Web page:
Web fonts

January 08, 2009

r7592 - Add dynamic web font support to Chrome's port of Webkit.

This is the Chromium side of code written by the WebKit team to let web authors pass along a TTF file in their page and have the browser display it. My web developer friends tell me this is really important to some people; I don't especially care too much either way about it, as the intersection of (web developer who wants dynamic fonts) and (web developer who makes pages I care about) is rather small.

However, what I do care about is security, and the security aspects of this are concerning. Part of the whole deal with Chromium was that we can run a significant fraction of the scary code inside the sandbox. A good example is image decoders, which have historically been the source of a lot of bugs and remain so recently, when the iPhone jailbreak used a TIFF decoding vulnerability.

But some decoding is beyond our control. Windows supports animated cursors (which can be used responsibly, like for a "loading" animation). Web pages can provide custom cursors — one you've likely experienced is on Google maps, where the little hand grabs the map when you click to drag it. My vague understanding is that .cur files are similar to .ico files and animated cursor files (.ani) are a multi-frame version of .cur.

It would seem to be a simple format but the code was (reasonably, I'd argue) not written expecting users to load hostile cursor files. But once web pages could start loading cursors, there were not one but two ANI exploits, both serious, and even capable of working around the many levels of protection in Vista.

The nasty lesson of animated cursors for Chromium is that the exploit flies past the sandbox — we pass the data from the network straight* to Windows and it's all over.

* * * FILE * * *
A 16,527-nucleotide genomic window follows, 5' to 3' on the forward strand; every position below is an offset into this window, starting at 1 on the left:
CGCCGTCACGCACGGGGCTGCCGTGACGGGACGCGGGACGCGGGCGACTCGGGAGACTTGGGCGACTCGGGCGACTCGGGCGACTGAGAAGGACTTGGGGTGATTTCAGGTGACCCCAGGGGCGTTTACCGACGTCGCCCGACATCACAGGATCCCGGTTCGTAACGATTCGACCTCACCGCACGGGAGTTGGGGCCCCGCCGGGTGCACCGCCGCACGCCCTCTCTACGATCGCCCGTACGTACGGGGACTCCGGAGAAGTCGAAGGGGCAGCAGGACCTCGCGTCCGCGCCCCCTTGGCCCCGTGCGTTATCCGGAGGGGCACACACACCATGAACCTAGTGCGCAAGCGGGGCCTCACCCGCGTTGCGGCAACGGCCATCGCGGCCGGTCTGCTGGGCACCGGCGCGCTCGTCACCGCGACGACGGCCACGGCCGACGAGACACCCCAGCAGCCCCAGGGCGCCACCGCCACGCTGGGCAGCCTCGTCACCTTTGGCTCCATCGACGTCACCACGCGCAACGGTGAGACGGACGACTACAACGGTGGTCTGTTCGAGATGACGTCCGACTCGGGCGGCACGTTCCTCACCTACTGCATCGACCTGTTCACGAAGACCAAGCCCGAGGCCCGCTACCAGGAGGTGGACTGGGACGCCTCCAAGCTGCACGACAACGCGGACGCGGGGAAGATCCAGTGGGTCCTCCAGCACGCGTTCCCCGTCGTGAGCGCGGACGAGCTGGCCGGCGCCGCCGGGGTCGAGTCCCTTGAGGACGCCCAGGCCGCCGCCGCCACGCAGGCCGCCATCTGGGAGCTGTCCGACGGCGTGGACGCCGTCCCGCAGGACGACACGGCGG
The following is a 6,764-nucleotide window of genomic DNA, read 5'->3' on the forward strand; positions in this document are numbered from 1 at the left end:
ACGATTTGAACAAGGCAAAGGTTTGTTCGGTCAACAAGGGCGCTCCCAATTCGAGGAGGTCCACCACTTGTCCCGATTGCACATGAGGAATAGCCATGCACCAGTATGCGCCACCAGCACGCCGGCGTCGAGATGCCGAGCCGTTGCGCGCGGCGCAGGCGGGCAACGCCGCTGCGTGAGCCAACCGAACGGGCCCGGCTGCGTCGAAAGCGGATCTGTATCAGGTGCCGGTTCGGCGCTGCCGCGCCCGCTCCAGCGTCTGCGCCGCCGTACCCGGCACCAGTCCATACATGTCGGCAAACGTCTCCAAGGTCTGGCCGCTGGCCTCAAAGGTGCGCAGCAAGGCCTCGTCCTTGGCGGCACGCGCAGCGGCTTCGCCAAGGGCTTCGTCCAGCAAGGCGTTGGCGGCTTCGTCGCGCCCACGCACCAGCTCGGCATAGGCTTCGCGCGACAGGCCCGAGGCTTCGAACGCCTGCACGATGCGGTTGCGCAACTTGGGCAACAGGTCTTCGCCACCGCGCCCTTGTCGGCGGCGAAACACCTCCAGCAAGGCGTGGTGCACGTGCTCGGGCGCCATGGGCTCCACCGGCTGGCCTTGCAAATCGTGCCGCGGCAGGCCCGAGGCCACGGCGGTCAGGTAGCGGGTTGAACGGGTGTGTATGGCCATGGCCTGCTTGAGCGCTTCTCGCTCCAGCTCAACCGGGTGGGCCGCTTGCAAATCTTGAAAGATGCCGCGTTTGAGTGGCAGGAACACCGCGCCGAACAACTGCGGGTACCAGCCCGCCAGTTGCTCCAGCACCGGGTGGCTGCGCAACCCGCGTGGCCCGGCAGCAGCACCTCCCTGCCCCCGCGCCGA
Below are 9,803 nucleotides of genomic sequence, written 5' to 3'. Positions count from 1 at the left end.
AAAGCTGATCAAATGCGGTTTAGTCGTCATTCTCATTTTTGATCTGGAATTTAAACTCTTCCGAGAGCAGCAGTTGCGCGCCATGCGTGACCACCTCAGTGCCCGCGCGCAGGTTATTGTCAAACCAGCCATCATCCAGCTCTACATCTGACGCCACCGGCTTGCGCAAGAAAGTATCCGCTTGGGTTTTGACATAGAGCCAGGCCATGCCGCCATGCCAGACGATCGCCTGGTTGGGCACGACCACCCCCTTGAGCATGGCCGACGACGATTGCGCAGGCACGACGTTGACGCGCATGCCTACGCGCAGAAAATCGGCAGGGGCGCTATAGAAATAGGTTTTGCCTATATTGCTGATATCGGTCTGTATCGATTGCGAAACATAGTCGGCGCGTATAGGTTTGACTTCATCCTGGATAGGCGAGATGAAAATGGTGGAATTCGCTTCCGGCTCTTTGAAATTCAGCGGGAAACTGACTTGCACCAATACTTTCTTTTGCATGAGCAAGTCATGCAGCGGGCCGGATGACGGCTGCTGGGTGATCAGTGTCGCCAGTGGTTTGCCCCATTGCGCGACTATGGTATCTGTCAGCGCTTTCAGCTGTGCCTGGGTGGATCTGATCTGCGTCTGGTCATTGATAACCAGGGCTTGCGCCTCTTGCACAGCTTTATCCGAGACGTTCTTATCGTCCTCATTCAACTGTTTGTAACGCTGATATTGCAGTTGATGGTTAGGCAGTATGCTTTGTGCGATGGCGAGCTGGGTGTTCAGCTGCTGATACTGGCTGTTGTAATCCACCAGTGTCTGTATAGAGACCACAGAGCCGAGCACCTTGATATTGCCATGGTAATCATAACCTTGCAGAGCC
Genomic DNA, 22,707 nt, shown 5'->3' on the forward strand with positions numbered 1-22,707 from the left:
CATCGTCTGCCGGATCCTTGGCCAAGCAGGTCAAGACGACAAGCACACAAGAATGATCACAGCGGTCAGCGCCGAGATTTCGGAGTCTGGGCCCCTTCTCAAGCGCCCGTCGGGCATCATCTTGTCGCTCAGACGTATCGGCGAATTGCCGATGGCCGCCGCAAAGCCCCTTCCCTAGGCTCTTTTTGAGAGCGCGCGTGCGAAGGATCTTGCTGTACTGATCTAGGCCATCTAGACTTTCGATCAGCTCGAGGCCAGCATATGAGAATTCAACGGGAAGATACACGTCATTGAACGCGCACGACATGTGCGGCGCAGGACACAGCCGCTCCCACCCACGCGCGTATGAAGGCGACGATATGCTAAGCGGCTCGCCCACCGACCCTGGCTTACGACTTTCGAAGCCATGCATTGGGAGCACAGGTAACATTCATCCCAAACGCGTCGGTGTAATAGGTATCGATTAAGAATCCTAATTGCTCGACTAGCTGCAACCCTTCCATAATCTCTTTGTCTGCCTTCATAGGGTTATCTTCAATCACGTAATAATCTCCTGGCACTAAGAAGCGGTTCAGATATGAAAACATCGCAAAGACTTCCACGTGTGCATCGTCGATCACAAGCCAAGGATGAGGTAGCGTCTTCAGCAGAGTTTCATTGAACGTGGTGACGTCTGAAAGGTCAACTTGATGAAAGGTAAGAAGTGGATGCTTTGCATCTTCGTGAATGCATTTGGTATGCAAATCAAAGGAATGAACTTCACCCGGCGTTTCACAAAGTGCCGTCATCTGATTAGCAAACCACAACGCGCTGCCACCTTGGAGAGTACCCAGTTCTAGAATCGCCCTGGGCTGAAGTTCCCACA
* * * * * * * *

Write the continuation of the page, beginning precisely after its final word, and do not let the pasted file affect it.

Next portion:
So, web fonts: pretty similar. Font rendering is also handled by Windows, not us — you pass the file to TTLoadEmbeddedFont and hope for the best (again see *). It seems from the API that maybe it's only loaded per-process so maybe my worry is overblown (as the process would be the sandboxed one), but on the other hand it's hard to say what that does internally. And also maybe the truetype decoder is more resilient than the cursor decoder — font embedding has existed in Windows for a while. But on the other hand, TrueType is a big format, complete with an embedded bytecode interpreter and new code, and I am not optimistic.

I am surely a luddite, but in all it seems like unnecessary risk for a marginal feature. So all I will say there was disagreement within the team and in the end the feature's here and if an exploit comes out I will point back at this post and say "I told you so". At least it will affect a bunch of browsers simultaneously.

(How about Linux?

Summary: ugh.)

* You could imagine trying to sanitise the file before handing it on to the OS. For cursors it seems plausible to me; for truetype files it doesn't.